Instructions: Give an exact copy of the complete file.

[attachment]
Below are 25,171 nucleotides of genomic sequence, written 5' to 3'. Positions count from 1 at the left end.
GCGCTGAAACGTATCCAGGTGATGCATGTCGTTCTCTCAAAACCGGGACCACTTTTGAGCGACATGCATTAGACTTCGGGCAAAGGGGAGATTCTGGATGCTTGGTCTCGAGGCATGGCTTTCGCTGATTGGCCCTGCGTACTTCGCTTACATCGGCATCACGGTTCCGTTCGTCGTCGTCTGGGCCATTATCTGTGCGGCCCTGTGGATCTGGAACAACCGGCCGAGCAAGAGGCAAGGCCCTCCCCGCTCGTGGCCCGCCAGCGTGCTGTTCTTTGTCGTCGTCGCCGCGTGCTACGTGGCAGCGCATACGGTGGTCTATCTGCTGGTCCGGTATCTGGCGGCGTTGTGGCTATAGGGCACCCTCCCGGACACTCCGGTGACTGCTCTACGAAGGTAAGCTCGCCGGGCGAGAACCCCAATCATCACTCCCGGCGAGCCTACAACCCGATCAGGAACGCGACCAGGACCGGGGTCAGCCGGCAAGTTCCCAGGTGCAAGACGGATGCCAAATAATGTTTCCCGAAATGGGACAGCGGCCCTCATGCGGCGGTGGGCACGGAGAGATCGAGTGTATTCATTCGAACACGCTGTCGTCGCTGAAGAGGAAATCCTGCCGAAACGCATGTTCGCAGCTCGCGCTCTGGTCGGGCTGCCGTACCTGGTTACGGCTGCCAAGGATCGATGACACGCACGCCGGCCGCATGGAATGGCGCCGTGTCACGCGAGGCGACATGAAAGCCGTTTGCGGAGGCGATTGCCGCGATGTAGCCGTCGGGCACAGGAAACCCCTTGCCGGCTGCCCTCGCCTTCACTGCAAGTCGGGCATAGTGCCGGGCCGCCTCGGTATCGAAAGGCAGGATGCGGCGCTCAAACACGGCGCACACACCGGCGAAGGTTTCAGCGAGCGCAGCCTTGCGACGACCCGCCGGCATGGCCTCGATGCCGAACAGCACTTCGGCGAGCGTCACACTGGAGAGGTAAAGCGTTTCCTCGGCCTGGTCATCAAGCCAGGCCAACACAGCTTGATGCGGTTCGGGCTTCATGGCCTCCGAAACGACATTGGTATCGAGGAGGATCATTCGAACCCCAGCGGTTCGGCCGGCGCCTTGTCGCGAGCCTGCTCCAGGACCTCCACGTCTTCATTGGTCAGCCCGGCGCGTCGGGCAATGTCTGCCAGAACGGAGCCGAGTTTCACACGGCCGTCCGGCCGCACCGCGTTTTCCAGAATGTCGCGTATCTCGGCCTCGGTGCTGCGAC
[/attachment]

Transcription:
Below are 25,171 nucleotides of genomic sequence, written 5' to 3'. Positions count from 1 at the left end.
GCGCTGAAACGTATCCAGGTGATGCATGTCGTTCTCTCAAAACCGGGACCACTTTTGAGCGACATGCATTAGACTTCGGGCAAAGGGGAGATTCTGGATGCTTGGTCTCGAGGCATGGCTTTCGCTGATTGGCCCTGCGTACTTCGCTTACATCGGCATCACGGTTCCGTTCGTCGTCGTCTGGGCCATTATCTGTGCGGCCCTGTGGATCTGGAACAACCGGCCGAGCAAGAGGCAAGGCCCTCCCCGCTCGTGGCCCGCCAGCGTGCTGTTCTTTGTCGTCGTCGCCGCGTGCTACGTGGCAGCGCATACGGTGGTCTATCTGCTGGTCCGGTATCTGGCGGCGTTGTGGCTATAGGGCACCCTCCCGGACACTCCGGTGACTGCTCTACGAAGGTAAGCTCGCCGGGCGAGAACCCCAATCATCACTCCCGGCGAGCCTACAACCCGATCAGGAACGCGACCAGGACCGGGGTCAGCCGGCAAGTTCCCAGGTGCAAGACGGATGCCAAATAATGTTTCCCGAAATGGGACAGCGGCCCTCATGCGGCGGTGGGCACGGAGAGATCGAGTGTATTCATTCGAACACGCTGTCGTCGCTGAAGAGGAAATCCTGCCGAAACGCATGTTCGCAGCTCGCGCTCTGGTCGGGCTGCCGTACCTGGTTACGGCTGCCAAGGATCGATGACACGCACGCCGGCCGCATGGAATGGCGCCGTGTCACGCGAGGCGACATGAAAGCCGTTTGCGGAGGCGATTGCCGCGATGTAGCCGTCGGGCACAGGAAACCCCTTGCCGGCTGCCCTCGCCTTCACTGCAAGTCGGGCATAGTGCCGGGCCGCCTCGGTATCGAAAGGCAGGATGCGGCGCTCAAACACGGCGCACACACCGGCGAAGGTTTCAGCGAGCGCAGCCTTGCGACGACCCGCCGGCATGGCCTCGATGCCGAACAGCACTTCGGCGAGCGTCACACTGGAGAGGTAAAGCGTTTCCTCGGCCTGGTCATCAAGCCAGGCCAACACAGCTTGATGCGGTTCGGGCTTCATGGCCTCCGAAACGACATTGGTATCGAGGAGGATCATTCGAACCCCAGCGGTTCGGCCGGCGCCTTGTCGCGAGCCTGCTCCAGGACCTCCACGTCTTCATTGGTCAGCCCGGCGCGTCGGGCAATGTCTGCCAGAACGGAGCCGAGTTTCACACGGCCGTCCGGCCGCACCGCGTTTTCCAGAATGTCGCGTATCTCGGCCTCGGTGCTGCGAC